We’ve recently received a lot of questions about our employee drug testing policy. What better way to address this question than with a blog!
You may think an addiction treatment facility has special privileges on monitoring employee drug and alcohol use. Not the case. While a drug rehab, SCHC is also a business. As a Canadian employer, we follow the same rules as every other organization when it comes to employee drug testing.
Canadian Employee Drug Testing Laws
Employee drug testing is a sensitive matter lined with many complications. On top of that, there is no Canadian legislation for workplace drug testing. Legal situations usually rely on past court & tribunal decisions and the Human Rights Act for guidance. Rules sometimes differ between provinces as well. For example, Alberta permits pre-employment drug testing for some high safety-sensitive workplaces that aren’t BFOR certified (for information on BFOR certification, see further down).
Drug Testing Methods
While the most commonly used method for employee drug testing, urinalysis definitely has its limitations. Urinalysis can show false positives (from ingesting poppy seeds, OTC medications, and herbal tea) or false negatives (urine altered by salt, vinegar, eye drops, and bleach). This method can also reveal highly private information like pregnancy, prescription use, and health conditions (e.g. HIV/AIDS) that an employee may have not disclosed. As a result, many believe urinalysis violates individual privacy and dignity. Most importantly, urinalysis cannot accurately test if someone is impaired at the time of testing.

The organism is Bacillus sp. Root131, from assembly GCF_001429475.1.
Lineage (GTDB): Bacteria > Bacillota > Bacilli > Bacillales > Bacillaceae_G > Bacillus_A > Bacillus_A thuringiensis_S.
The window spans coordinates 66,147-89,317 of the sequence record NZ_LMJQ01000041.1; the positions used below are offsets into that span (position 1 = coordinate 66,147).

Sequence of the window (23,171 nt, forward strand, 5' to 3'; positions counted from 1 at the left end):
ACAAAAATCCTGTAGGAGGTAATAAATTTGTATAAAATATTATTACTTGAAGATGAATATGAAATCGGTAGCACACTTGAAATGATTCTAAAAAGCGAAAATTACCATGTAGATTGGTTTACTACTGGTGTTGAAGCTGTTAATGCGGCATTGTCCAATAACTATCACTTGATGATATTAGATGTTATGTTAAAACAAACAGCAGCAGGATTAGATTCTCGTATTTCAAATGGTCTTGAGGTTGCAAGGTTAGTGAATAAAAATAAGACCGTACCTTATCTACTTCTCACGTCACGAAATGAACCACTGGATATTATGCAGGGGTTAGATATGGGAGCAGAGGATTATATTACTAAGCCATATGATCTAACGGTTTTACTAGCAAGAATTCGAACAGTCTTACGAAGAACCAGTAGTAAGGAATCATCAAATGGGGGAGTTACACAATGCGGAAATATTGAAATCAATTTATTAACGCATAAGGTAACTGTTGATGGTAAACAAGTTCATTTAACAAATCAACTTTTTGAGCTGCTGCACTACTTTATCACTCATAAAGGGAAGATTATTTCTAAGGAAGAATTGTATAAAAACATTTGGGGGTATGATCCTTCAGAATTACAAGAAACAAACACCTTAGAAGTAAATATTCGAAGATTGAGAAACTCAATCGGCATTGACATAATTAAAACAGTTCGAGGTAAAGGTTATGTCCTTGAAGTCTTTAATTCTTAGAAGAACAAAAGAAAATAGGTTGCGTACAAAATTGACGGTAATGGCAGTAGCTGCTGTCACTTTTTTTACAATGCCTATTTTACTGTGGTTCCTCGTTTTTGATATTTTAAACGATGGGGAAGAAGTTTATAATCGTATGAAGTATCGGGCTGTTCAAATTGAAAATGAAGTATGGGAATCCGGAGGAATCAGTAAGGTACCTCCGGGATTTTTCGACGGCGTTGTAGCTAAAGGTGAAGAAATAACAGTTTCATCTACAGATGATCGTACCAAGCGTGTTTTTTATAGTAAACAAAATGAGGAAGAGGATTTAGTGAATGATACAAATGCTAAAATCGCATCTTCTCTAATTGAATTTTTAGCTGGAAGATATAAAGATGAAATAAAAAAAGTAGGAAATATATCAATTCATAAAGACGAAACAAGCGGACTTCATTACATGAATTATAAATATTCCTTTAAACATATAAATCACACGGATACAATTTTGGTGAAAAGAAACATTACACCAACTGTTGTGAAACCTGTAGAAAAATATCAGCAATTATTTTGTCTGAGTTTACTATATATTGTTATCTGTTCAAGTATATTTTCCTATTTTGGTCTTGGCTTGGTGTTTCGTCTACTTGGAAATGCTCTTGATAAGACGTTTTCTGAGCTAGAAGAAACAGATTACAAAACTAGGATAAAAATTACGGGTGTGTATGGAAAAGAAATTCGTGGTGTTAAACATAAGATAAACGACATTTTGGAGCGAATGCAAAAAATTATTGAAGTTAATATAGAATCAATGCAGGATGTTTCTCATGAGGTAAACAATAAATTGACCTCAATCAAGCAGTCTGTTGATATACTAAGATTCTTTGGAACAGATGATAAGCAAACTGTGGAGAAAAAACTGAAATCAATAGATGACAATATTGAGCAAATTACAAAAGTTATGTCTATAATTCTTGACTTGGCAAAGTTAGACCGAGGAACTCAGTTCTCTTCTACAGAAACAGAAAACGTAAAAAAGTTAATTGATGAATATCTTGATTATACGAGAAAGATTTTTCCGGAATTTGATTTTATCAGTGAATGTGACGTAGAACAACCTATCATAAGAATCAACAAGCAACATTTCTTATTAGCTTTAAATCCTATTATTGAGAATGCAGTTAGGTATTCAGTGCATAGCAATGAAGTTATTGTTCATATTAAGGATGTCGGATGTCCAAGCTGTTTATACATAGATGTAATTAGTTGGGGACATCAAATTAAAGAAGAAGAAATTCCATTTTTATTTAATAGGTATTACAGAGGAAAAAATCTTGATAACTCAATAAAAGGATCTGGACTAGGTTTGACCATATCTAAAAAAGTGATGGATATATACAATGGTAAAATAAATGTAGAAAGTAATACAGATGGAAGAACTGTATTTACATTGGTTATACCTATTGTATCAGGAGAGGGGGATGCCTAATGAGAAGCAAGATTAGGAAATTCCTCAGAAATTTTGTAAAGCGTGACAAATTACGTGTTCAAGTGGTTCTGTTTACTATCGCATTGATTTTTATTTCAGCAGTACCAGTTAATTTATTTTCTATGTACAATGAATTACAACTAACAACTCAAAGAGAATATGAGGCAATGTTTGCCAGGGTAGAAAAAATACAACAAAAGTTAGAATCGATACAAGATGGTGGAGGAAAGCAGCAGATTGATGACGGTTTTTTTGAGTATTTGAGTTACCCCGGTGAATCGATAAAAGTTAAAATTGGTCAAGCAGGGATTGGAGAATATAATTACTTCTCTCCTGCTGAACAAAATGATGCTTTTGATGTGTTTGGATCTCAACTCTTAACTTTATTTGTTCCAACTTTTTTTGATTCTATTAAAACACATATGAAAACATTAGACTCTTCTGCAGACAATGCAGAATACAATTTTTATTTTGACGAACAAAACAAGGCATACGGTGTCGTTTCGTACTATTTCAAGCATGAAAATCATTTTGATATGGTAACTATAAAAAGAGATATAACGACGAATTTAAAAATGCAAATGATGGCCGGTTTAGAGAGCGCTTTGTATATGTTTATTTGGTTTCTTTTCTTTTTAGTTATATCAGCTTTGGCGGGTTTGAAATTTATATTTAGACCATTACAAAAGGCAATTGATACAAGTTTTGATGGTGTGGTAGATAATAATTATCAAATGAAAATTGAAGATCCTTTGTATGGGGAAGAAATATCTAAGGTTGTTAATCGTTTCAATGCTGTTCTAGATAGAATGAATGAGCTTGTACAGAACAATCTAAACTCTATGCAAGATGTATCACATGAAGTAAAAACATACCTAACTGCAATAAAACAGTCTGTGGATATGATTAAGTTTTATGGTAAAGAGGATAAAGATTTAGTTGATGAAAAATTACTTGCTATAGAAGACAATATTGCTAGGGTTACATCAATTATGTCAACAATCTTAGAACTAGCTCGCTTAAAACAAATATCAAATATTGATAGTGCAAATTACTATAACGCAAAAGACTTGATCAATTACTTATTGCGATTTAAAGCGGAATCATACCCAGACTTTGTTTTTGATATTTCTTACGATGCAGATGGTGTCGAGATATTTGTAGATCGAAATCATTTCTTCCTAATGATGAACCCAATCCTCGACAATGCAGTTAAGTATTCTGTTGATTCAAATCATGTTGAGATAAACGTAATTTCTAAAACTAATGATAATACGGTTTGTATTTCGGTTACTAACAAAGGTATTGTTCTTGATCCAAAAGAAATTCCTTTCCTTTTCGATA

Hair testing is also unreliable because drugs can appear in hair (depending on length) months or years after use. Results can be skewed by bleached or dyed hair as well. Because drugs bind better to Melanin, individuals with dark hair are subject to unfair biases as well. At best, hair testing can only detect traces of drug use, not if an employee is impaired at work.
Drugs can be detected in saliva hours after use, but they can also remain in saliva for up to 3 days. While alcohol lasts less than 12 hours in saliva, Methamphetamines and THC are shown to stay in saliva for up to 3 days after use. Like urinalysis, false negatives and positives can also happen. Brushing, flossing, mouthwash, and other oral hygiene products can obscure test results.
While more effective in testing alcohol levels, breathalyzers cannot test for drugs and is not permitted in most workplaces. Currently, only commercial truck driving companies and other similar BFOR organizations can use breathalyzers in their workplaces.
Types of Drug Testing Situations
BFOR (Bona Fide Occupational Requirement)
Most companies cannot justify or partake in discriminatory drug practices unless they’re BFOR certified. BFOR employers can use drug testing when they have ‘reasonable cause’, after an incident where substance use is suspected, and following disclosure or treatment of substance abuse/dependency. A new court ruling in June 2013 found it unreasonable to randomly drug test in any workplace.
Workplaces that aren’t safety-sensitive cannot qualify for BFOR. To be considered for BFOR certification, some other factors must be considered first.
- Is the employee under direct supervision?
- Are there less invasive alternatives to drug testing to determine safety?
- Is there evidence of prevalent drug use in the organization’s industry?
- Does the employer provide comprehensive support for treatment programs?